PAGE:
Theodore Roosevelt, the Progressive Party, and the Transformation of American Democracy
Sidney M. Milkis
Led by Theodore Roosevelt, the Progressive Party made the 1912 campaign a passionate contest for the soul of the American people. Promoting an ambitious program of economic, social, and political reform—"New Nationalism"—that posed profound challenges to constitutional government, TR and his Progressive supporters provoked an extraordinary debate about the future of the country. Sidney Milkis revisits this emotionally charged contest to show how a party seemingly consumed by its leader's ambition dominated the election and left an enduring legacy that set in motion the rise of mass democracy and the expansion of national administrative power.
Milkis depicts the Progressive Party as a collective enterprise of activists, spearheaded by TR, who pursued a program of reform dedicated to direct democracy and social justice and a balance between rights and civic duty. These reformers hoped to create a new concept of citizenship that would fulfill the lofty aspirations of "we the people" in a quest for a "more perfect union"—a quest hampered by fierce infighting over civil rights and antitrust policy.
“Taking Roosevelt seriously as a thinker, Milkis covers his protagonist’s post-presidential career with a thoroughness unmatched by previous biographers.Alonzo Hamby in the ”
“A must-read for students of the Progressive Era as well as the presidency. Milkis has set a standard for understanding TR and progressive reform that will ensure his book will be read for years to come.”
—Journal of American HistorySee all reviews...
“Clearly written and cogently argued, this book offers one of the most convincing cases for considering the Progressive Era to be a genuine age of transformation.”
—Political Science Quarterly
“Filled with valuable insights and engaging vignettes. An enjoyable must-read for scholars of American political development.”
“Lively, timely, accessible, profound, this is a terrific book on the historic election of 1912 and, indeed, on the ideas which inspired the transformation of the American presidency in the twentieth century.”
—Stephen Skowronek, author of The Politics Presidents Make
“Milkis shows better than anyone else how this election marked a profound and permanent departure in American politics.”
—John Milton Cooper, author of The Warrior and the Priest: Woodrow Wilson and Theodore Roosevelt
“A brilliant book from one of America’s foremost social thinkers. Exciting, wise, elegant, and altogether pathbreaking.”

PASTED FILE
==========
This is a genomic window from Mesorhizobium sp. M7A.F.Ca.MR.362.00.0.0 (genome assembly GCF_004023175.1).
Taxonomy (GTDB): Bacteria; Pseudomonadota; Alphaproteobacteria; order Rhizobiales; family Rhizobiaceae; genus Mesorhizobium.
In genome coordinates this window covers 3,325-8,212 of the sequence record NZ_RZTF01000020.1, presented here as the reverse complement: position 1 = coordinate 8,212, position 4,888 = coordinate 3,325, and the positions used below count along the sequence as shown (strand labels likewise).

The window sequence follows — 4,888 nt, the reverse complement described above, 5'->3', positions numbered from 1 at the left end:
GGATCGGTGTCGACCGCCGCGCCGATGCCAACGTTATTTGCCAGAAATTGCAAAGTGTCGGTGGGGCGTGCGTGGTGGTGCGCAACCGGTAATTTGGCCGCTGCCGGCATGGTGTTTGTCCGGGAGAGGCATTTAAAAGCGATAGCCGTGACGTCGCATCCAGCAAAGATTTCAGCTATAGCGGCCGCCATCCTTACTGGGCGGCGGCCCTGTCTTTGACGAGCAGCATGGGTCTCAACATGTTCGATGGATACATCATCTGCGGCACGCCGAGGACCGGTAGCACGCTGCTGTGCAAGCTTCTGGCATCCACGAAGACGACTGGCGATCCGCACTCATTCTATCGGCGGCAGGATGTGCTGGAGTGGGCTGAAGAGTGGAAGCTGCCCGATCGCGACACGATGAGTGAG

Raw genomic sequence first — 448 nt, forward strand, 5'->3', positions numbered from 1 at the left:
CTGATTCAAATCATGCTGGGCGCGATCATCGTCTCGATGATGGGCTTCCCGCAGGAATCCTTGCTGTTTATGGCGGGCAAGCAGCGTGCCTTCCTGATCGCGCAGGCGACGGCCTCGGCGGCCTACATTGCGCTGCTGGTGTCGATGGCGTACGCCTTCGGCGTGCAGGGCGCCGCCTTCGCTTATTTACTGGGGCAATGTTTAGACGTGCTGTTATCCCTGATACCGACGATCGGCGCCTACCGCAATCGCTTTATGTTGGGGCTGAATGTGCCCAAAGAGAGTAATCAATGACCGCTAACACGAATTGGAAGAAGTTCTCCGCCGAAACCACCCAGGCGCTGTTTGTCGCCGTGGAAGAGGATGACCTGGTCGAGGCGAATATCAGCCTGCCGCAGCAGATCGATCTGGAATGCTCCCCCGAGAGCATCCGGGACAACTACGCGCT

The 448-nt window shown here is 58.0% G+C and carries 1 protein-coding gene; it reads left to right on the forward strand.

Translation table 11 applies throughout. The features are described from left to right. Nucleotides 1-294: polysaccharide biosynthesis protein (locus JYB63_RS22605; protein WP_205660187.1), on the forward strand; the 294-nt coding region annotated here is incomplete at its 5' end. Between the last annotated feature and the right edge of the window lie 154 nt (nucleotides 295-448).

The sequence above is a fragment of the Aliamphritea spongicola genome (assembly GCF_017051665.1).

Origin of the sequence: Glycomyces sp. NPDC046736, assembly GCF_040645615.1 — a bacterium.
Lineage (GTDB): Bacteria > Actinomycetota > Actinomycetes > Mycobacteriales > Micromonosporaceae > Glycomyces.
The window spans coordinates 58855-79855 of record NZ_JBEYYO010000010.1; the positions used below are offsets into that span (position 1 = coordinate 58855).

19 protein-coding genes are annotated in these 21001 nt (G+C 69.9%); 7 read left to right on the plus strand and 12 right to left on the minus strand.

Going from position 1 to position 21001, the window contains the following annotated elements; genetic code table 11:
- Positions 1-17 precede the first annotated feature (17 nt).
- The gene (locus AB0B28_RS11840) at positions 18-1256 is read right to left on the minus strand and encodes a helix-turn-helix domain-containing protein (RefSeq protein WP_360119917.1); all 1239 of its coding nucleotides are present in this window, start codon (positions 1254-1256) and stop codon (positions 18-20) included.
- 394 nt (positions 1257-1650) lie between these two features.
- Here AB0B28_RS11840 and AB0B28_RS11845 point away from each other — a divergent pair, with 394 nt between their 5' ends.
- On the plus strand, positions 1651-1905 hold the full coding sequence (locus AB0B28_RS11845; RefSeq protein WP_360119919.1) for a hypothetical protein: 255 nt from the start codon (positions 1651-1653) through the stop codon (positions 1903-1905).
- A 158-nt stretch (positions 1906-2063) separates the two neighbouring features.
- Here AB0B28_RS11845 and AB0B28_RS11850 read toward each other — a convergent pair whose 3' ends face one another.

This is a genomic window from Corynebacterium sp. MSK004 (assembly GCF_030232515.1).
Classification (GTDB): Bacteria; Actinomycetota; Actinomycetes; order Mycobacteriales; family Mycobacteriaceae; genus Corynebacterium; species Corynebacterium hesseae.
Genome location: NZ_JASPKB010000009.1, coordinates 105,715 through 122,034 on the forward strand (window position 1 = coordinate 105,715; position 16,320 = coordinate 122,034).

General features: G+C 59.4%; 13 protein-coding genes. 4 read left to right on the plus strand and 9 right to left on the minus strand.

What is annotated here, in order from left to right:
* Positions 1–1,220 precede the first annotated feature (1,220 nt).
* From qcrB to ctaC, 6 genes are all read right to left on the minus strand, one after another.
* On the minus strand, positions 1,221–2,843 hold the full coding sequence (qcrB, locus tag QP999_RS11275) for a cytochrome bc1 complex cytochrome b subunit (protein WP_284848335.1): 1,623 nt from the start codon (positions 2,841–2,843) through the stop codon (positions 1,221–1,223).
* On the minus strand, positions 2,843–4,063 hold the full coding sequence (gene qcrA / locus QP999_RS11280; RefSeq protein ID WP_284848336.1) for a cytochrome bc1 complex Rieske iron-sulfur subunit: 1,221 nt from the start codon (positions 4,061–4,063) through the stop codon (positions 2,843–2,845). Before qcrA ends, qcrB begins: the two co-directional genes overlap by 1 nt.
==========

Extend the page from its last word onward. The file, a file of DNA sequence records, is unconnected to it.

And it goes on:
—James A. Morone, author of The Democratic Wish and the Heart of Power
“This work is a major reinterpretation that portrays the election of 1912 as one of the formative events of American political history. It is must reading for students of electoral and policy history.”
—David R. Mayhew, author of Divided We Govern
“This book is political and institutional history at its narrative and analytic best. Milkis’s foreshadowing of the New Deal and of the possible consequences of the election of 2008 for the Democratic Party shows a master drawing lessons from the history he writes.”
—Nancy L. Rosenblum, author of On the Side of the Angels: An Appreciation of Parties and Partisanship
“A masterful account of a pivotal moment in American politics. Milkis persuasively shows how the Progressive conundrum—how to reconcile the ideals of democracy with the goals of effective government—took root and how it continues to reverberate throughout our public life today.”
—Margaret Weir, editor of The Social Divide: Political Parties and the Future of Activist GovernmentSee fewer reviews...
Milkis shows that the Progressive campaign aroused not just an important debate over reforms but also a battle for the very meaning of Progressivism. He describes how Roosevelt gave focus to the party with his dedication to "pure democracy"—even shoehorning judicial recall into his professed "true conservative" stance. Although this pledge to make the American people "masters of their Constitution" provoked considerable controversy, Milkis contends that the Progressives were not all that far removed from the more nationally minded of the Founders.
As Milkis reveals, the party's faith in a more plebiscitary form of democracy would ultimately rob it of the very organization it needed in order to survive after Roosevelt. Yet the Progressive Party's program of social reform and "direct democracy" has reverberated through American politics—especially in 2008, with Barack Obama appealing to similar instincts. By probing the deep historical roots of contemporary developments in American politics, his book shows that Progressivism continues to shape American politics a century later.